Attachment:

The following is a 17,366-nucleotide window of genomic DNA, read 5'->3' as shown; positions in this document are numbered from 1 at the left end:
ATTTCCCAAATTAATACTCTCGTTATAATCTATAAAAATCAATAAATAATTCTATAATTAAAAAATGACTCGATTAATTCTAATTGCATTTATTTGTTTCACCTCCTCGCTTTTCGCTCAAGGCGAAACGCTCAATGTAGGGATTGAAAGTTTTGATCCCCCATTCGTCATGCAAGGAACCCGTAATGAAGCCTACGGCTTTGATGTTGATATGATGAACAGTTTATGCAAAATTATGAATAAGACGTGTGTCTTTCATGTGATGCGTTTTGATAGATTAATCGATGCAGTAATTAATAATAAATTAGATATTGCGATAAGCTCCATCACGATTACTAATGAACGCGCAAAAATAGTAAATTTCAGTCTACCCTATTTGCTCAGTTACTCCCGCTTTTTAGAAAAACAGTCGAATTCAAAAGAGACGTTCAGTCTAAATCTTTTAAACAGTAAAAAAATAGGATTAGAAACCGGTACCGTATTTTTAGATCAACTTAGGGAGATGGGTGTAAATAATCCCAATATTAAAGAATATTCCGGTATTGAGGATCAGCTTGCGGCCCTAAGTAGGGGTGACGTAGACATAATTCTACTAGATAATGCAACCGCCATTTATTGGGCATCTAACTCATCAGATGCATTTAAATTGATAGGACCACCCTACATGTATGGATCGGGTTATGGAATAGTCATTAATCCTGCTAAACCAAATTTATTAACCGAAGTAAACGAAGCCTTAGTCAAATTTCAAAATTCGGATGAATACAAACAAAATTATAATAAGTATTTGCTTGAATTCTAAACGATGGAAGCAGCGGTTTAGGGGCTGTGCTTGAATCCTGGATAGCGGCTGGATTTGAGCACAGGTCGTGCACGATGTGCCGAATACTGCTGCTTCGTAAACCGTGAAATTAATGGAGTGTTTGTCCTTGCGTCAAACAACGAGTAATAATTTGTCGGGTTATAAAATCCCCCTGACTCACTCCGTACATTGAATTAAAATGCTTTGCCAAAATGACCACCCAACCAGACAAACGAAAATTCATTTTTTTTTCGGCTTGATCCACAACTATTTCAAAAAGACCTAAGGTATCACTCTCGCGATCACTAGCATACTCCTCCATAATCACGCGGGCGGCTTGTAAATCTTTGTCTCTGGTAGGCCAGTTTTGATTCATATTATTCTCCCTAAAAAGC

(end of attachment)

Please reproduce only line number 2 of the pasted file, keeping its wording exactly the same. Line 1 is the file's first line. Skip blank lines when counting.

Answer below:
ATTTCCCAAATTAATACTCTCGTTATAATCTATAAAAATCAATAAATAATTCTATAATTAAAAAATGACTCGATTAATTCTAATTGCATTTATTTGTTTCACCTCCTCGCTTTTCGCTCAAGGCGAAACGCTCAATGTAGGGATTGAAAGTTTTGATCCCCCATTCGTCATGCAAGGAACCCGTAATGAAGCCTACGGCTTTGATGTTGATATGATGAACAGTTTATGCAAAATTATGAATAAGACGTGTGTCTTTCATGTGATGCGTTTTGATAGATTAATCGATGCAGTAATTAATAATAAATTAGATATTGCGATAAGCTCCATCACGATTACTAATGAACGCGCAAAAATAGTAAATTTCAGTCTACCCTATTTGCTCAGTTACTCCCGCTTTTTAGAAAAACAGTCGAATTCAAAAGAGACGTTCAGTCTAAATCTTTTAAACAGTAAAAAAATAGGATTAGAAACCGGTACCGTATTTTTAGATCAACTTAGGGAGATGGGTGTAAATAATCCCAATATTAAAGAATATTCCGGTATTGAGGATCAGCTTGCGGCCCTAAGTAGGGGTGACGTAGACATAATTCTACTAGATAATGCAACCGCCATTTATTGGGCATCTAACTCATCAGATGCATTTAAATTGATAGGACCACCCTACATGTATGGATCGGGTTATGGAATAGTCATTAATCCTGCTAAACCAAATTTATTAACCGAAGTAAACGAAGCCTTAGTCAAATTTCAAAATTCGGATGAATACAAACAAAATTATAATAAGTATTTGCTTGAATTCTAAACGATGGAAGCAGCGGTTTAGGGGCTGTGCTTGAATCCTGGATAGCGGCTGGATTTGAGCACAGGTCGTGCACGATGTGCCGAATACTGCTGCTTCGTAAACCGTGAAATTAATGGAGTGTTTGTCCTTGCGTCAAACAACGAGTAATAATTTGTCGGGTTATAAAATCCCCCTGACTCACTCCGTACATTGAATTAAAATGCTTTGCCAAAATGACCACCCAACCAGACAAACGAAAATTCATTTTTTTTTCGGCTTGATCCACAACTATTTCAAAAAGACCTAAGGTATCACTCTCGCGATCACTAGCATACTCCTCCATAATCACGCGGGCGGCTTGTAAATCTTTGTCTCTGGTAGGCCAGTTTTGATTCATATTATTCTCCCTAAAAAGC